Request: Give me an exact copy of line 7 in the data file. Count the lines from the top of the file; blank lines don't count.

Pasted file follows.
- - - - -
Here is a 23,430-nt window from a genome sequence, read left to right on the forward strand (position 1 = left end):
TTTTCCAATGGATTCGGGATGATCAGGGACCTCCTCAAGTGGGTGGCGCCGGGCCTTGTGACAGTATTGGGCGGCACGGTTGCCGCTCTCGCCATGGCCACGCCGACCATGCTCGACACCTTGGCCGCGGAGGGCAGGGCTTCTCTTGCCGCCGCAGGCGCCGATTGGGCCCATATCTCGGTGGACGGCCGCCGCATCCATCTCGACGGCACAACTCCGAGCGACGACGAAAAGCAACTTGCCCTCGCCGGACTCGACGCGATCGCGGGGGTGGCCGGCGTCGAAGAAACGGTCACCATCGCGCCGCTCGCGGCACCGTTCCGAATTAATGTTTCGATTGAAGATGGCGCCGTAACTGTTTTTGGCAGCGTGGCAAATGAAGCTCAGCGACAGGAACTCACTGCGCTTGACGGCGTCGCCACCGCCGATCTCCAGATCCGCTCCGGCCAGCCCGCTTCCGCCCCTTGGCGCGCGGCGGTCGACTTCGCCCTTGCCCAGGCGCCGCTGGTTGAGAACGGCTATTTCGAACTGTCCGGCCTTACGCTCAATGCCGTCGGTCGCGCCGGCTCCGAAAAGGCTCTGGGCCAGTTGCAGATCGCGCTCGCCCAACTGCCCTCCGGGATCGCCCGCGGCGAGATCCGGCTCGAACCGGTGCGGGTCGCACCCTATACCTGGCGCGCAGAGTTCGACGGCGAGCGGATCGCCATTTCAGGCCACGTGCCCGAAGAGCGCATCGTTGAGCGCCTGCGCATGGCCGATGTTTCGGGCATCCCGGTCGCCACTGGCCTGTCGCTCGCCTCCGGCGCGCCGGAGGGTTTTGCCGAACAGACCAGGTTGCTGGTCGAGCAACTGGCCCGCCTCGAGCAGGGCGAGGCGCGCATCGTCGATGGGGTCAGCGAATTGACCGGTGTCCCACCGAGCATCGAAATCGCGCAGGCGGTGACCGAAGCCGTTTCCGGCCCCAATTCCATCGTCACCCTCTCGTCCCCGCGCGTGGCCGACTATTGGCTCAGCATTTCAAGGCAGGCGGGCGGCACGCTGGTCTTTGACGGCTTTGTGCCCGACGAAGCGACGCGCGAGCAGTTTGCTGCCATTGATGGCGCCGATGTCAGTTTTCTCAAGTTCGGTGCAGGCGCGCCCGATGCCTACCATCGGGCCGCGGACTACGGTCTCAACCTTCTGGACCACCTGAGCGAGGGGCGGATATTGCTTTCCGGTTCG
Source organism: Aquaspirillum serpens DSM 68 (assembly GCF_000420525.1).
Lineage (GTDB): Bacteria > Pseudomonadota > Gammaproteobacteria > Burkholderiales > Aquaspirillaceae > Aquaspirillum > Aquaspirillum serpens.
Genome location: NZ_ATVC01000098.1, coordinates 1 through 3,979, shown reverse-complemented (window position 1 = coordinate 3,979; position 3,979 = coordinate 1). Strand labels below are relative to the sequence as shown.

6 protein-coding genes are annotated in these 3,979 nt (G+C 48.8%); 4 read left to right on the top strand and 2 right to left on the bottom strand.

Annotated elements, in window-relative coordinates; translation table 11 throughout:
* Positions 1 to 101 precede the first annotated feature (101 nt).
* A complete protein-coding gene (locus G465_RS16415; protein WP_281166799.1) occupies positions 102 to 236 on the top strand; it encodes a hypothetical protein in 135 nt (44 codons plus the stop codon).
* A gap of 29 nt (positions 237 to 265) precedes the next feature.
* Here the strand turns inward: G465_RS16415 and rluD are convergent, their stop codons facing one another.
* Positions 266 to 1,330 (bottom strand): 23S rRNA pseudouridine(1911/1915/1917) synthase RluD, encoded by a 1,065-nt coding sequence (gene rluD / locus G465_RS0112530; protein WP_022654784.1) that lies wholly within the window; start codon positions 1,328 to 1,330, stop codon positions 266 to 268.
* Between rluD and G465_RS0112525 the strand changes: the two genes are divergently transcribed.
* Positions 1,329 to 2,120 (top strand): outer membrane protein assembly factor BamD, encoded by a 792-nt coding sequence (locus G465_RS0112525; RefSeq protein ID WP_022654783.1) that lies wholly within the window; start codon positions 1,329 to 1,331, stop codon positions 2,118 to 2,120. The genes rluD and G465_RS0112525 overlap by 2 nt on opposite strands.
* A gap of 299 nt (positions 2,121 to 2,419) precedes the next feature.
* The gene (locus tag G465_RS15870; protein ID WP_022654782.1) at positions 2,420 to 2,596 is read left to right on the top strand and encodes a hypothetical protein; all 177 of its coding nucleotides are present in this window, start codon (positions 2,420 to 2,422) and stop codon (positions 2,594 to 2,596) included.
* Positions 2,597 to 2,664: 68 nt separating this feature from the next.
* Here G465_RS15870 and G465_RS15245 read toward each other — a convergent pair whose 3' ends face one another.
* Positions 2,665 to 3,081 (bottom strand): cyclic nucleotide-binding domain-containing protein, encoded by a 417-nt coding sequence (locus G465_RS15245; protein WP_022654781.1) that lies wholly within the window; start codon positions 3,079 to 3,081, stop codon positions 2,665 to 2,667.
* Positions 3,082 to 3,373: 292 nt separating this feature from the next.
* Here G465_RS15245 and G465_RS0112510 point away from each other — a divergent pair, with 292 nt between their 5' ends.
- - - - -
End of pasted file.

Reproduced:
Annotated elements, in window-relative coordinates; translation table 11 throughout: